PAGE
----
“Our medical apprenticeship program, we started at our health clinic,” she continues. “It’s about a year-long and we worked with the Washington Association of Community and Migrant Health Services. They do forty hours a week, completing a 2000-hour apprentice program in the medical field, requiring additional online classes, ten to fifteen hours a week, plus three Saturday, full-day clinical workshops. And bringing the cultural element, we’ve also brought a new aspect called marine technology and that’s working with the waters and the fishing component, so that our students can learn how to fabricate their boats and work on their engines.” 

Indigenous mother and TVTC graduate, Katrina Black Elk (Fort Belknap), with her kids who proudly display their mom’s achievements for student of the quarter and perfect attendance.

The TVTC participants work on a number of projects throughout the course, all while developing important and necessary skills like time management, finance and resume building. The program is largely based on creating a brighter future for tribal families. Therefore, TVTC puts a special emphasis on including the families throughout their loved one’s journey, hosting fun family nights and providing a number of resources for children, to parents who are enrolled in the classes. 

As the graduation ceremony continued, the students received their diplomas as well as a tool belt they can put to use once they’ve landed their first job. Upon receiving their certificates, it was easy to see that each student shared a unique connection with their instructors Mark Newland, Billy Burchett and Lisa Telford.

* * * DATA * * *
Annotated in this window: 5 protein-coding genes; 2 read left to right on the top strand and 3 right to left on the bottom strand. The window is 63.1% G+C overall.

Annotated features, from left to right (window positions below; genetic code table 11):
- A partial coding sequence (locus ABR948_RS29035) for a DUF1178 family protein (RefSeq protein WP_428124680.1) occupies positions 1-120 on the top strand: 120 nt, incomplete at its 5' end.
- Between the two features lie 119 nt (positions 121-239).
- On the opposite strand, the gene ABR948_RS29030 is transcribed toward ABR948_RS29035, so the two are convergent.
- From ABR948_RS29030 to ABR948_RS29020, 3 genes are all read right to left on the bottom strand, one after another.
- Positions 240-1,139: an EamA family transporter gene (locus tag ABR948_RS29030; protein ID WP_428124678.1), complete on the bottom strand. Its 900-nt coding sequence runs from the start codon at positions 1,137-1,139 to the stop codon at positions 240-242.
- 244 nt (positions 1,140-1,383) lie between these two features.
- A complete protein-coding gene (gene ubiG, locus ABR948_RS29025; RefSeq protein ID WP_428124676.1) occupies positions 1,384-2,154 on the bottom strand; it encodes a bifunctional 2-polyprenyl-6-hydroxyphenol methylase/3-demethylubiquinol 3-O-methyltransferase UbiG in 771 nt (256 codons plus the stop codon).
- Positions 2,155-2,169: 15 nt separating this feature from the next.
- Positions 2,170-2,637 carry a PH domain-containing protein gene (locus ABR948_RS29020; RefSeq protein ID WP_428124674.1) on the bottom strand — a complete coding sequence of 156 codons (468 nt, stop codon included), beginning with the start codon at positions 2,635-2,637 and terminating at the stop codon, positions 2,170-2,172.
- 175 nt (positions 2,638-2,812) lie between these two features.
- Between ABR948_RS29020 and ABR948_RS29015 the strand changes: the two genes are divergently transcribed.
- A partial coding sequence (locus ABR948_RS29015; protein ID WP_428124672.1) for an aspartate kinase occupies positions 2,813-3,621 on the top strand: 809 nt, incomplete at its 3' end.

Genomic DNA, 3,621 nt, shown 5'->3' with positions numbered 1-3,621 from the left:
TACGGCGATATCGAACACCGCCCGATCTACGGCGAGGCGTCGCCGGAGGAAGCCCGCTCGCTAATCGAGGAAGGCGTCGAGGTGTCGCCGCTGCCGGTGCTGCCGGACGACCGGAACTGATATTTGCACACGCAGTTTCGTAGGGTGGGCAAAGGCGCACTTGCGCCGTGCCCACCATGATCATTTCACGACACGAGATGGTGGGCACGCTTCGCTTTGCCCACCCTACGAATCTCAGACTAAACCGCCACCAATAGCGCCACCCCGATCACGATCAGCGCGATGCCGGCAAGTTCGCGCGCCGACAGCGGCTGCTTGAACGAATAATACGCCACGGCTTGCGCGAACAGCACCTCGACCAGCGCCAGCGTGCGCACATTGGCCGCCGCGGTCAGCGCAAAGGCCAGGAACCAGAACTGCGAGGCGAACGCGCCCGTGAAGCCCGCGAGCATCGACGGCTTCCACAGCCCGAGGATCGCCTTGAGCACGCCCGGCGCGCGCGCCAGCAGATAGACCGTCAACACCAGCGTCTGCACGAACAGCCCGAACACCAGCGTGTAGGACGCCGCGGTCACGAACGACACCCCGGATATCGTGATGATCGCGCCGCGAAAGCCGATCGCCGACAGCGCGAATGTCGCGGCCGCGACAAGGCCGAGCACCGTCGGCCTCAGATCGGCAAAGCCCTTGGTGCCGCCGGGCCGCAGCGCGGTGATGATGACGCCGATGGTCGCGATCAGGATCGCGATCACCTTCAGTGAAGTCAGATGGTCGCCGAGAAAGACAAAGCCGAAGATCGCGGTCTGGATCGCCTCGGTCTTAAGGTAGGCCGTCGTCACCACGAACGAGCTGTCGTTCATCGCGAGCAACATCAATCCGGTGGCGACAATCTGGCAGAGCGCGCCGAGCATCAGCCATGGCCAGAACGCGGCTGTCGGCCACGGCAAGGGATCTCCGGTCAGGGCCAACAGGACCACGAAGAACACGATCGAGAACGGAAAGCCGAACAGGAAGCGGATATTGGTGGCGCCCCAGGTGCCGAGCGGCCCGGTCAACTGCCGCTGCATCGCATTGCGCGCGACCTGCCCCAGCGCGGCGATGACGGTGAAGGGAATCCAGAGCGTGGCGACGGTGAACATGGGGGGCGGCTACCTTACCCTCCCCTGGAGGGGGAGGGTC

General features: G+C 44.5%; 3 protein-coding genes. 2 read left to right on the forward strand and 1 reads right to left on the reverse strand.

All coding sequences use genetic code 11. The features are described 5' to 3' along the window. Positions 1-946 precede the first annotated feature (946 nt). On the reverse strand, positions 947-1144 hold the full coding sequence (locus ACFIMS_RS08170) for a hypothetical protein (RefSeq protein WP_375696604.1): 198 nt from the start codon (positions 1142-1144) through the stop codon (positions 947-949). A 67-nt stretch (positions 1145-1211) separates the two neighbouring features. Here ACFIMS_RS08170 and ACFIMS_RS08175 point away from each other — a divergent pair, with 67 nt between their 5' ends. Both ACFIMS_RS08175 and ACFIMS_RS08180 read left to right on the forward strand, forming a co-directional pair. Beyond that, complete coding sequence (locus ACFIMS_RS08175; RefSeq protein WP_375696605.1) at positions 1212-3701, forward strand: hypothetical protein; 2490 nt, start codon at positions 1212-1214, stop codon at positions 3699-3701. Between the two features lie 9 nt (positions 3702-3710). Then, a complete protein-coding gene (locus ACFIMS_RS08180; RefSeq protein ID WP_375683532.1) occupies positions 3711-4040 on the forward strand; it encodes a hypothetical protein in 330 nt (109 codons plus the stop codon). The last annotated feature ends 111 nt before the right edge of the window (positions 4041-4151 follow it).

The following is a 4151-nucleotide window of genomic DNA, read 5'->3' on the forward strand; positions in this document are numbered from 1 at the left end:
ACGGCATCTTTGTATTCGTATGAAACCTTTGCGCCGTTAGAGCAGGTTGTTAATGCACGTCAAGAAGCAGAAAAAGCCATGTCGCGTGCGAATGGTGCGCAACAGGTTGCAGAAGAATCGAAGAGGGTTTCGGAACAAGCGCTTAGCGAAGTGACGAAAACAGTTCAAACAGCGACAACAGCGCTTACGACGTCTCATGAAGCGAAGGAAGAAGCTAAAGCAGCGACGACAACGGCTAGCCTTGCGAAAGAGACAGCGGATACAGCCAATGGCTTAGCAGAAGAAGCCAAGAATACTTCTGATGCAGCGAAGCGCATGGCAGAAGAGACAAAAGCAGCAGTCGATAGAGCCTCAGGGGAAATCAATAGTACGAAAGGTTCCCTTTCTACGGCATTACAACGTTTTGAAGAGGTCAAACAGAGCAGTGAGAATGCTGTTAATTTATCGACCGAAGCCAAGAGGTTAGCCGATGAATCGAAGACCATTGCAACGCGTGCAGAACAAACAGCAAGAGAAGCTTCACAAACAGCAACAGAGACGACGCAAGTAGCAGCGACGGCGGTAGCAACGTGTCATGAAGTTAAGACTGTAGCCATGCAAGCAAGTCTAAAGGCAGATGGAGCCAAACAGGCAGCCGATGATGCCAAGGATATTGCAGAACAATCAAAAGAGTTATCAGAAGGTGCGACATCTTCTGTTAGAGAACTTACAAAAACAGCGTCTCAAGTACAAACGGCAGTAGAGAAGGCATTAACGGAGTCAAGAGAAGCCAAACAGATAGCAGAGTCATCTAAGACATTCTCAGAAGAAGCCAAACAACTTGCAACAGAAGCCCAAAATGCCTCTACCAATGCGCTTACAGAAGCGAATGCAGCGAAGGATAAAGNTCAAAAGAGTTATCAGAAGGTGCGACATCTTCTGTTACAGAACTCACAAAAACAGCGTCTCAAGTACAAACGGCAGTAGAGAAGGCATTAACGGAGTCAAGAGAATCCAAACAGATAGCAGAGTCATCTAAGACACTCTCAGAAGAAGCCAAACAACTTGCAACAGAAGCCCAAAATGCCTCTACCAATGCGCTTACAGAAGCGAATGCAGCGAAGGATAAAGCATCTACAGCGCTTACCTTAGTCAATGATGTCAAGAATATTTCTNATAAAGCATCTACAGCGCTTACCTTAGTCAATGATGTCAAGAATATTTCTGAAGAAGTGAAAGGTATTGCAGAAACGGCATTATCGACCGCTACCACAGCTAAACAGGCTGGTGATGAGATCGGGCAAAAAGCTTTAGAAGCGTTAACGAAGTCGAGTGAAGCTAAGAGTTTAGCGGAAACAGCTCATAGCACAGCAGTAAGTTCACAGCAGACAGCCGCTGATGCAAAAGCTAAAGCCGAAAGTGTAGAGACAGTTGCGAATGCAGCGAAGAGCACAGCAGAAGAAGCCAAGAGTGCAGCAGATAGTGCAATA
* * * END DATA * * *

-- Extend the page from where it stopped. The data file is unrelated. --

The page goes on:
“When I first started I wasn’t sure if I would complete it because my whole life I’d quit things before finishing,” expresses Tulalip tribal member and TVTC grad, Rose Runningwater. “Lisa pushed me really hard to do this for myself. I completed this class because I wanted it and I realized that because she pushed me. It was a really good experience and I know today that I’m a woman who can spread my wings, fly and get what I want out of life.” 

 Many students offered hugs and even shared a few words of appreciation about their teachers, gifting them with items such as paddles and blankets. 

“I can’t describe it; it makes me want to well up right now,” says Mark after receiving a beautiful Eighth Generation wool blanket. “I’m so humble, I just try to pass on what I know to the people of my community. We had a large class – lots of strong personalities, leaders and also six strong women to help out. We built four tiny houses that will be utilized here in Tulalip and we also built some looms for this museum that are on display right now. It was a really fun class and I’m excited to see where this will take them.”